We face a three-sided axis of indifference.
First, in an age of media consolidation and big media rule, there is less room for maneuver by small undercapitalized independents. Ventures like ours also find it harder to get our work seen because we're driven by values that question the "bottom line is the only line' mentality of the cartels.
When the economy falters and foundations cut back, the whole Indy media sector hangs on by a thread. We feel like ants in a field of elephants.
Second, despite proliferating media choices there has been a narrowing of diverse voices. Networks increasingly clone each others' conventional wisdom, and look-alike formats. When I worked at ABC, we used to joke there was a "homogenizer" in the basement. All too often, homogenized substance-free TV news programs defines us.
In our unbrave media world, critically inflected proposals do not encounter censorship, just respectful assurances that the ideas are good but they are just, sorry, "NFU--not for us." Sadly, Journalism itself is branded as old-fashioned by brand-building executives who insist on story-telling packaged in Hollywood-style narrative structure. For them, entertainment trumps information,
Third, when government and media marched in lockstep during the Iraq war, ideological diversity became conspicuous by its absence. On news program after news program, we heard and saw the same "experts," the same conservative pundits, and the same narrowing of story framing.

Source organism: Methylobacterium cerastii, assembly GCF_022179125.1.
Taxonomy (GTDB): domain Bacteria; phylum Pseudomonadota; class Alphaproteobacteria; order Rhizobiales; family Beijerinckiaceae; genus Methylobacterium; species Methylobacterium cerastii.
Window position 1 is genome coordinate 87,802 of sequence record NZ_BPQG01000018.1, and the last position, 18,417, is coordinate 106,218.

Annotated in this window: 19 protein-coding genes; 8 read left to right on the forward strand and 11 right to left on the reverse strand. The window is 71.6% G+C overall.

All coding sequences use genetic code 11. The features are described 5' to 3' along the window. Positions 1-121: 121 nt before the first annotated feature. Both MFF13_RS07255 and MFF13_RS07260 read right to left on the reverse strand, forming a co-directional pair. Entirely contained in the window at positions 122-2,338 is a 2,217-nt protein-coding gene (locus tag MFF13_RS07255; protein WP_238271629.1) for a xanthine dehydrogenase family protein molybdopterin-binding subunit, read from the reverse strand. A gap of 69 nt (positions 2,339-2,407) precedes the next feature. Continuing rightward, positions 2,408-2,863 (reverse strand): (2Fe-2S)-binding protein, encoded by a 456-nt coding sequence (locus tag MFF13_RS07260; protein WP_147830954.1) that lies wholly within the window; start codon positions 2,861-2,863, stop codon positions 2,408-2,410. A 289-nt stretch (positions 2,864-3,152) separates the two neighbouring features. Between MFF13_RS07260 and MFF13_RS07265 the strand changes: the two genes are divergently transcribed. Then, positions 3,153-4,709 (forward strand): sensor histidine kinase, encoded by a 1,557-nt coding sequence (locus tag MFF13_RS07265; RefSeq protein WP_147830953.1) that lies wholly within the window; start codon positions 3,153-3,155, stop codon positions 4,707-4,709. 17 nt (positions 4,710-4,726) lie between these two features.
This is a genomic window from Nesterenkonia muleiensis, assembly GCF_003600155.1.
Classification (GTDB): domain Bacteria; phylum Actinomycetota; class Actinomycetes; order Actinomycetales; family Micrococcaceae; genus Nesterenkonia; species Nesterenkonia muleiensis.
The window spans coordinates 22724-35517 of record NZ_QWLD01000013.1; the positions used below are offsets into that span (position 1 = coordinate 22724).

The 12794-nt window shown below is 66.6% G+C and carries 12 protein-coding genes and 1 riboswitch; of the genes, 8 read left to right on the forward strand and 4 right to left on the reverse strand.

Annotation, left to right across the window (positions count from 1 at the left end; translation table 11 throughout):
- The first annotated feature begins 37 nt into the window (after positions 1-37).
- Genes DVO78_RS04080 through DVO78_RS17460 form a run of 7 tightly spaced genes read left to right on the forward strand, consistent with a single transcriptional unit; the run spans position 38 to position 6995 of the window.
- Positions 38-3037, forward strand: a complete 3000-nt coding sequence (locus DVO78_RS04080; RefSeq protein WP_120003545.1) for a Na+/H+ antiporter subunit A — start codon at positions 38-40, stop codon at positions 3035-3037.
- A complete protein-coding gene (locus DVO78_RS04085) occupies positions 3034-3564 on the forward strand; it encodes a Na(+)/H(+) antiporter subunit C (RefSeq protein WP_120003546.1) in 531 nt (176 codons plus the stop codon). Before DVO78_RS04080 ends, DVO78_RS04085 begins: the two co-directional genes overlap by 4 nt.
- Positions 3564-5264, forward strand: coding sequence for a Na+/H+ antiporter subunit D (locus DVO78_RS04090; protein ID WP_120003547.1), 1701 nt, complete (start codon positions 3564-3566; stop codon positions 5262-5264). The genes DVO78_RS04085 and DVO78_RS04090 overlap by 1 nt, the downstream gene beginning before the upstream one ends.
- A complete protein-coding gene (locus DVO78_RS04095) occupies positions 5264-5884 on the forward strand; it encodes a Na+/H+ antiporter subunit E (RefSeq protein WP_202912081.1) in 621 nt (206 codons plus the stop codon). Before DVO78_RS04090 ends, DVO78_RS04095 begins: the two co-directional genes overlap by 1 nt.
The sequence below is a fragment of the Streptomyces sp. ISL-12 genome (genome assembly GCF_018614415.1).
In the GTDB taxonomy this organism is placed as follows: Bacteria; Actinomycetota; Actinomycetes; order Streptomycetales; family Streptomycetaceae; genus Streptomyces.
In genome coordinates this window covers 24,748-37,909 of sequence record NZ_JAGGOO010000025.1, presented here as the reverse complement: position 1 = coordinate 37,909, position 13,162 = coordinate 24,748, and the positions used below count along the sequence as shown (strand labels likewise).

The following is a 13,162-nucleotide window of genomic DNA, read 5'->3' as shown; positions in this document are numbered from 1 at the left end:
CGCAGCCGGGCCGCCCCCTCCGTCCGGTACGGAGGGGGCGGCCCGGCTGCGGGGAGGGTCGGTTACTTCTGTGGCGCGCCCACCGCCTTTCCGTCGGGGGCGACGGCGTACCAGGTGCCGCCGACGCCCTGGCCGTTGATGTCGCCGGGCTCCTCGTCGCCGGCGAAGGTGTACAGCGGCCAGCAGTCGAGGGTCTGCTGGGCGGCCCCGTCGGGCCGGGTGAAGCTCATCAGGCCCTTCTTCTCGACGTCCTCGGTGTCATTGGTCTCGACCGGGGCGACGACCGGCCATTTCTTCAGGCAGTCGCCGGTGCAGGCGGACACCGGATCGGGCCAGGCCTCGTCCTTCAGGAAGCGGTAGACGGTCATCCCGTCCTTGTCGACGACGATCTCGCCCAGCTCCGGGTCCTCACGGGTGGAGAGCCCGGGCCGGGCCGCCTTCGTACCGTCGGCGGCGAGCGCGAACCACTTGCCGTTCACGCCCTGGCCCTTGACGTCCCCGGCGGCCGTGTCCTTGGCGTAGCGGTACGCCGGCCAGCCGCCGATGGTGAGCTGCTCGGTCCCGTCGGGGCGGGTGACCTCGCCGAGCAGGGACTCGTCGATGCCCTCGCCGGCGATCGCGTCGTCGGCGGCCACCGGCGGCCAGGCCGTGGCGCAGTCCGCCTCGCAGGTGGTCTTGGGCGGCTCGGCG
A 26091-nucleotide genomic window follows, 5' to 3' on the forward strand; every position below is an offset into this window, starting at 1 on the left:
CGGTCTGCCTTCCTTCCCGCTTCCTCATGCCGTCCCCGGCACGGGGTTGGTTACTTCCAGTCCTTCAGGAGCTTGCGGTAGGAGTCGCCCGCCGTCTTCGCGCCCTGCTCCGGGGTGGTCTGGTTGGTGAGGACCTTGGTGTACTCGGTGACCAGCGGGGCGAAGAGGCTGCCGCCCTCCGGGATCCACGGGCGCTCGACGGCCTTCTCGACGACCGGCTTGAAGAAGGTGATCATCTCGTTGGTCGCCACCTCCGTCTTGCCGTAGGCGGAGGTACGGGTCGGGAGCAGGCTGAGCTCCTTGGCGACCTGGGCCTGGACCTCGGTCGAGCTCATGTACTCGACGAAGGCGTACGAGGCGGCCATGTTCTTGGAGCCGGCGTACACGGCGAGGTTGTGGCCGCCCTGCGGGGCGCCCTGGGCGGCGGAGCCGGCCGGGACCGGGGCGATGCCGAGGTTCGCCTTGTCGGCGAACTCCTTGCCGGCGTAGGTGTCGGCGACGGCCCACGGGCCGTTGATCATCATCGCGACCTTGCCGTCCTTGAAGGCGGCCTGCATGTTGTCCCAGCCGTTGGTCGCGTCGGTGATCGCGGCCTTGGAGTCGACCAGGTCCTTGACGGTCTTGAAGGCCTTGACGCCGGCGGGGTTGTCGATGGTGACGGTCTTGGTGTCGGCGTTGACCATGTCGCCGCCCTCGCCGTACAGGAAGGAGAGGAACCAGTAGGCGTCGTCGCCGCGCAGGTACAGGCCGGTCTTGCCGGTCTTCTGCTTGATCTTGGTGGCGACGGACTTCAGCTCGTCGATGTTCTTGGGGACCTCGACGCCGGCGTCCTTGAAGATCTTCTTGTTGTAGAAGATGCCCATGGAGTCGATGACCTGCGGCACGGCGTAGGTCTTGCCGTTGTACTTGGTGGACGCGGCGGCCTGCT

Suddenly an Amoeba-like "Fox effect" infected the entire broadcast spectrum. When Patriotic Correctness dominates, there is an unwelcoming environment for diverse global perspectives, alternative explanations and critical voices. When simplistic "you're either with us or against us" formulations are in, more complex interpretations are out.
T o survive you either dumb it down or get of town.
A decade ago, PBS told Globalvision that human rights is not a "sufficient organizing principle" for a TV series (unlike cooking!). We went on to produce four years of the hard-hitting series Rights & Wrongs anyway. Recently, a PBS station that had been an ally told us that despite AIDS and SARS, a global health series is not a "sufficient organizing principle." The very same words! The world may change but institutional attitudes don't. Today we lack the resources to do it ourselves.
Blaming the People for the lack of world coverage is misplaced and easy; acknowledging responsibility demands self-examination and corrective action. (2005)
News Dissector Danny Schechter blogs at NewsDissector.net. This is a selection from Blogothon, Schechter's new book--is fourteenth-- featuring blogs and essays on key issues (Cosimo Books). He hosts News Dissector Radio Hour on Progressive Radio Network (PRN.fm)